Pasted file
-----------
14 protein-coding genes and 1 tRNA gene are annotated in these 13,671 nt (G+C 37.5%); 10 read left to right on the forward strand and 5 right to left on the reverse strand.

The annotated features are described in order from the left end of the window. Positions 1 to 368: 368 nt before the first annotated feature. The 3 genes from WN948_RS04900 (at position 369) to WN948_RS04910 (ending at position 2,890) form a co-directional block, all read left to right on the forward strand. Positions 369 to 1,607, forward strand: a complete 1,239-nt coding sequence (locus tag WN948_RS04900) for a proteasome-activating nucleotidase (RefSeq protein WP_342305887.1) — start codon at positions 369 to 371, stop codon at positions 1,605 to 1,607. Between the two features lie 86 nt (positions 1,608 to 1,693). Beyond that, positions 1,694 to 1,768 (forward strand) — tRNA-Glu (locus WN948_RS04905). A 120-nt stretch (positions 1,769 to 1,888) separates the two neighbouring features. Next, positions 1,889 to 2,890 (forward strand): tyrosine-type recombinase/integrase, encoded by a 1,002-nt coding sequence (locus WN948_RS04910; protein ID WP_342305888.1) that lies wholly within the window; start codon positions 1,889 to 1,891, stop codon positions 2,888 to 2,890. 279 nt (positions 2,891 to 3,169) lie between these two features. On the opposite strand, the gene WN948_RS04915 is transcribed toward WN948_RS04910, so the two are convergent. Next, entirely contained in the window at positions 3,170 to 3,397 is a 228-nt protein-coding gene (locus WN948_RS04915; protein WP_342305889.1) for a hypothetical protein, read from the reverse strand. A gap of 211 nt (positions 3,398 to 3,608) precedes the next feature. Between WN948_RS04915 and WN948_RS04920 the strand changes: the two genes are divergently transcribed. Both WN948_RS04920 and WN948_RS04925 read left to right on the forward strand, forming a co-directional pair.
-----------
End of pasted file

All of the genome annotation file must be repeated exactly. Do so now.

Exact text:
14 protein-coding genes and 1 tRNA gene are annotated in these 13,671 nt (G+C 37.5%); 10 read left to right on the forward strand and 5 right to left on the reverse strand.

The annotated features are described in order from the left end of the window. Positions 1 to 368: 368 nt before the first annotated feature. The 3 genes from WN948_RS04900 (at position 369) to WN948_RS04910 (ending at position 2,890) form a co-directional block, all read left to right on the forward strand. Positions 369 to 1,607, forward strand: a complete 1,239-nt coding sequence (locus tag WN948_RS04900) for a proteasome-activating nucleotidase (RefSeq protein WP_342305887.1) — start codon at positions 369 to 371, stop codon at positions 1,605 to 1,607. Between the two features lie 86 nt (positions 1,608 to 1,693). Beyond that, positions 1,694 to 1,768 (forward strand) — tRNA-Glu (locus WN948_RS04905). A 120-nt stretch (positions 1,769 to 1,888) separates the two neighbouring features. Next, positions 1,889 to 2,890 (forward strand): tyrosine-type recombinase/integrase, encoded by a 1,002-nt coding sequence (locus WN948_RS04910; protein ID WP_342305888.1) that lies wholly within the window; start codon positions 1,889 to 1,891, stop codon positions 2,888 to 2,890. 279 nt (positions 2,891 to 3,169) lie between these two features. On the opposite strand, the gene WN948_RS04915 is transcribed toward WN948_RS04910, so the two are convergent. Next, entirely contained in the window at positions 3,170 to 3,397 is a 228-nt protein-coding gene (locus WN948_RS04915; protein WP_342305889.1) for a hypothetical protein, read from the reverse strand. A gap of 211 nt (positions 3,398 to 3,608) precedes the next feature. Between WN948_RS04915 and WN948_RS04920 the strand changes: the two genes are divergently transcribed. Both WN948_RS04920 and WN948_RS04925 read left to right on the forward strand, forming a co-directional pair.